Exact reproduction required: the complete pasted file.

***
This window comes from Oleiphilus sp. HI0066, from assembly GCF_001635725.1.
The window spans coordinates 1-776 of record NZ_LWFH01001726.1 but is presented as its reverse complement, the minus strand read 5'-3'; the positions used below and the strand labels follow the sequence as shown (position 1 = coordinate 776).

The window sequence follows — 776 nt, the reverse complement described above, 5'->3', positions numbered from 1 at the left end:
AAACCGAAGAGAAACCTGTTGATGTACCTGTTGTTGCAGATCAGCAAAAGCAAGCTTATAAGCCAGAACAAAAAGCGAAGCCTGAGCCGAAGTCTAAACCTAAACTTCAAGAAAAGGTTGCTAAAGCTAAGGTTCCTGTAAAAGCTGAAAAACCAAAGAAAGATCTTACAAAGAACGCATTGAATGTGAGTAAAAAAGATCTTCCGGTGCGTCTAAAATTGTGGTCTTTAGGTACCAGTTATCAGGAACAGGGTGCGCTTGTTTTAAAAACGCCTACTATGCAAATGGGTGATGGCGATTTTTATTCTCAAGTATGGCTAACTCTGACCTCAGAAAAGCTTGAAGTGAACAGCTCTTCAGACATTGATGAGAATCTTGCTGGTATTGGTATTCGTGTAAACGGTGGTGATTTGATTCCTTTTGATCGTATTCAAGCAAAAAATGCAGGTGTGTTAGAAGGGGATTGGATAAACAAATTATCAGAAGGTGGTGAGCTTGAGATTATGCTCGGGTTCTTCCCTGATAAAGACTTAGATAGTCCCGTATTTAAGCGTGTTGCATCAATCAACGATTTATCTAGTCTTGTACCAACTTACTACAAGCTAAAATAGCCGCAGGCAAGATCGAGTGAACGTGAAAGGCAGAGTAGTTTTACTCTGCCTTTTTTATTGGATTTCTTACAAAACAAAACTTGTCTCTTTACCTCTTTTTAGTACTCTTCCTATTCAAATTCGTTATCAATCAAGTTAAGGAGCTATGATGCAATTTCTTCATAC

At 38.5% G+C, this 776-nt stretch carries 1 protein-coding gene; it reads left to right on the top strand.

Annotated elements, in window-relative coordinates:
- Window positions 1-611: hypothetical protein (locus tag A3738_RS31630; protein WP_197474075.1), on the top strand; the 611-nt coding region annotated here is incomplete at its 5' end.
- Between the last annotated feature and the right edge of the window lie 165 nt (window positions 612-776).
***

This window comes from Oleiphilus sp. HI0066, from assembly GCF_001635725.1.
The window spans coordinates 1-776 of record NZ_LWFH01001726.1 but is presented as its reverse complement, the minus strand read 5'-3'; the positions used below and the strand labels follow the sequence as shown (position 1 = coordinate 776).

The window sequence follows — 776 nt, the reverse complement described above, 5'->3', positions numbered from 1 at the left end:
AAACCGAAGAGAAACCTGTTGATGTACCTGTTGTTGCAGATCAGCAAAAGCAAGCTTATAAGCCAGAACAAAAAGCGAAGCCTGAGCCGAAGTCTAAACCTAAACTTCAAGAAAAGGTTGCTAAAGCTAAGGTTCCTGTAAAAGCTGAAAAACCAAAGAAAGATCTTACAAAGAACGCATTGAATGTGAGTAAAAAAGATCTTCCGGTGCGTCTAAAATTGTGGTCTTTAGGTACCAGTTATCAGGAACAGGGTGCGCTTGTTTTAAAAACGCCTACTATGCAAATGGGTGATGGCGATTTTTATTCTCAAGTATGGCTAACTCTGACCTCAGAAAAGCTTGAAGTGAACAGCTCTTCAGACATTGATGAGAATCTTGCTGGTATTGGTATTCGTGTAAACGGTGGTGATTTGATTCCTTTTGATCGTATTCAAGCAAAAAATGCAGGTGTGTTAGAAGGGGATTGGATAAACAAATTATCAGAAGGTGGTGAGCTTGAGATTATGCTCGGGTTCTTCCCTGATAAAGACTTAGATAGTCCCGTATTTAAGCGTGTTGCATCAATCAACGATTTATCTAGTCTTGTACCAACTTACTACAAGCTAAAATAGCCGCAGGCAAGATCGAGTGAACGTGAAAGGCAGAGTAGTTTTACTCTGCCTTTTTTATTGGATTTCTTACAAAACAAAACTTGTCTCTTTACCTCTTTTTAGTACTCTTCCTATTCAAATTCGTTATCAATCAAGTTAAGGAGCTATGATGCAATTTCTTCATAC

At 38.5% G+C, this 776-nt stretch carries 1 protein-coding gene; it reads left to right on the top strand.

Annotated elements, in window-relative coordinates:
- Window positions 1-611: hypothetical protein (locus tag A3738_RS31630; protein WP_197474075.1), on the top strand; the 611-nt coding region annotated here is incomplete at its 5' end.
- Between the last annotated feature and the right edge of the window lie 165 nt (window positions 612-776).